Bye-Bye Boracay (For Now)
Once rated as an outstanding vacation destination, with its idyllic white-sand beaches and teal-colored seawater, Boracay, a Philippine island, will be closing off its grounds for six months in the wake of environmental degradation from an overflow of tourists. One of many Southeastern Asian islands that has experienced a substantial increase in tourism, Boracay follows a string of other island closures, including that of Thailand’s Maya Bay. This tourist influx is largely spurred by Asian economic growth and subsequent consumer wealth. In the last decade, the Southeast Asian tourism industry has grown significantly and is expected to increase by five to seven percent in the next year. According to data from the World Bank, this growth is primarily led by Chinese tourists; in 2016, there were a total recorded 135 million departures from China for vacation.
Last year, in Boracay alone, there were 1.7 million tourists vacationing at the island over a ten-month period. While Boracay’s tourism-based economy has thrived by these increasing numbers, the small island lacked the necessary infrastructure to prepare. A vast number of local businesses had no sewage permit licenses, consequently dumping waste waters into the sea; even Rodrigo Duterte, the President of the Philippines who finally ordered the clean-up of Boracay, claimed that it was “a cesspool” full of “environmental violations.” The influx of additional tourists has only exacerbated environmental damage from the island’s poor infrastructure, and they are often careless towards the island environment. For instance, snorkeling has caused much damage to the coral reefs surrounding Boracay, and the opening of various restaurants and shops has led to further littering across the beach.
Boracay’s closing is not an isolated example. For islands in the Caribbean and Mexico, which are often saturated with American tourists, environmental damage has been aggravated by similar activities. Like Boracay, islands in the Gulf have economies that are largely reliant on tourism, and these smaller economies are often disproportionately affected by mass tourism due to the lack of established laws and regulations governing environmental protection. Small businesses, though disrupted by the large number of tourists, stick to old habits; such was the case with Boracay and the sewage practices of such establishments.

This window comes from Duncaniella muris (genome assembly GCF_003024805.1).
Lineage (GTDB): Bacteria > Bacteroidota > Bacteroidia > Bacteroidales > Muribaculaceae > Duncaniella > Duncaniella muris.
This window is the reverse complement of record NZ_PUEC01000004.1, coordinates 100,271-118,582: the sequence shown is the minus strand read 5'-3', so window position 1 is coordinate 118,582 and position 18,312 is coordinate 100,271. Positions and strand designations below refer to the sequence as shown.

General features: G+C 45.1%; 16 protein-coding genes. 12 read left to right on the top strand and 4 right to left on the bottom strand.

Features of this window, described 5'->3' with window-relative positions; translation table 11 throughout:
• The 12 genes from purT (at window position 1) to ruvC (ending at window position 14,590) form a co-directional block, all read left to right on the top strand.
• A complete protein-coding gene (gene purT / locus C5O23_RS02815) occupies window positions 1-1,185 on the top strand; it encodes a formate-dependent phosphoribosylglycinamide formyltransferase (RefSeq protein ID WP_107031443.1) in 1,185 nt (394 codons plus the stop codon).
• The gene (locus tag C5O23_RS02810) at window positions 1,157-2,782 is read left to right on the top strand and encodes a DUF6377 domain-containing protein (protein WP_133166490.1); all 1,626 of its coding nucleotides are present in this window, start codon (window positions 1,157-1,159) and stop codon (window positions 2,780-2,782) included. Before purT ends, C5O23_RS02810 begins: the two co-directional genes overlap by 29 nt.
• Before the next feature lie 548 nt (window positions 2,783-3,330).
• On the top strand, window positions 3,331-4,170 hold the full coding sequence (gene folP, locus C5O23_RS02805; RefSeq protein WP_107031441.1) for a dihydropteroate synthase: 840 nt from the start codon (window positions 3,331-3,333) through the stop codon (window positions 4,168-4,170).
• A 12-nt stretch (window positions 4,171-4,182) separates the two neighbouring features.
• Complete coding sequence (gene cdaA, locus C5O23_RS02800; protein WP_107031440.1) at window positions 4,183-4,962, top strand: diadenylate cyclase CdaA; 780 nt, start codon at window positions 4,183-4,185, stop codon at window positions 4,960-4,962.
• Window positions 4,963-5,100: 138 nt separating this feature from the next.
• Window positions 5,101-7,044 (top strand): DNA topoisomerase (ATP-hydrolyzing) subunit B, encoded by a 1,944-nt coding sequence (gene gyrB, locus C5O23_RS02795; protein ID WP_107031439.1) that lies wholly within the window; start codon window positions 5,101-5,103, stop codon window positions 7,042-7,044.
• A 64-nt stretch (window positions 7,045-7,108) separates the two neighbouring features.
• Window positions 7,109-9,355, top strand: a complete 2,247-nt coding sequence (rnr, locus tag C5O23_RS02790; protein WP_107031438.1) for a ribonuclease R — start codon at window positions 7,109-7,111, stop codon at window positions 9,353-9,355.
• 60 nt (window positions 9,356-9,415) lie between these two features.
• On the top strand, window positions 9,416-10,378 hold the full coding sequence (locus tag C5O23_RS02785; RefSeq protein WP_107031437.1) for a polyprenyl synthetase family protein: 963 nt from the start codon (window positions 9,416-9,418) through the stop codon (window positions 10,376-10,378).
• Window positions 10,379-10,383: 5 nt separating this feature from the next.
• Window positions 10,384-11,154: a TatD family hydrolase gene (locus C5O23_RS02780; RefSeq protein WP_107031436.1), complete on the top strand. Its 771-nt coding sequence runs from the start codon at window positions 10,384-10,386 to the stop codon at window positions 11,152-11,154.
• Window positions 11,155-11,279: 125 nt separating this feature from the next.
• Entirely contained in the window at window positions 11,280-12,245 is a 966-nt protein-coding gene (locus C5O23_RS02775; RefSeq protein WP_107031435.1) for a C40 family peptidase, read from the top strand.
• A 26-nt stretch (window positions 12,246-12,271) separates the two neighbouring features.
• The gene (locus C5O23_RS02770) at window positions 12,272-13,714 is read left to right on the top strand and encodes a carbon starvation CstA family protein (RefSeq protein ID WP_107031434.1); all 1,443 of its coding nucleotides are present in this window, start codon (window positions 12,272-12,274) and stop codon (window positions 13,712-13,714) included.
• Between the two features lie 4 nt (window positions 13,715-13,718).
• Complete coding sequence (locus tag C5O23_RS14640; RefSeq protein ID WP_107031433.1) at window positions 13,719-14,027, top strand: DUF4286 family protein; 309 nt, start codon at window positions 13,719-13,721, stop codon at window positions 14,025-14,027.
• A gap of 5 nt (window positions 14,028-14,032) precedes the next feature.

More importantly, these destinations often act retroactively, setting policies only when the damage is done. This behavior can be explained through the benefits presented by the inflow of tourists. In situations where there is a small, but increasing, subset of tourists visiting the region, as was the initial case with Boracay, nations see an opportunity for gradual economic growth without severe negative externalities affecting the environment. However, with an uncontrollable influx of tourists, if nations excessively seize the opportunity while they can, they fail to recognize its temporality. In other words, passively allowing a great number of tourists without adapting existing practices or policies will force nations to bear the long-term costs of natural degradation and an eventual decrease in tourism.
Does proactive environmental protection offer a solution? These islands rely heavily on the tourism industry to the extent that closing them off retroactively would result in job losses, business exits, among other hits to the economy; recent growth could easily be undermined. In the greater scheme, then, proactive planning certainly cannot hurt. There would be costs, both in finances and in time, but if these nations respect and value their islands’ natural beauty as much as when it is destroyed, taking measures of protection offers a succinct solution. Nations must recognize that global economies cannot be easily predicted; China’s growth over the last several decades was, in part, unprecedented. Furthermore, the bits of paradise these nations possess are truly ephemeral. There is no set guarantee that the number of tourists will ever remain so low, or so high. Boracay’s decisions in moving forward should be carefully considered. For the many other Asian vacation destinations facing a mass inflow of tourists, Boracay will serve an important precedent.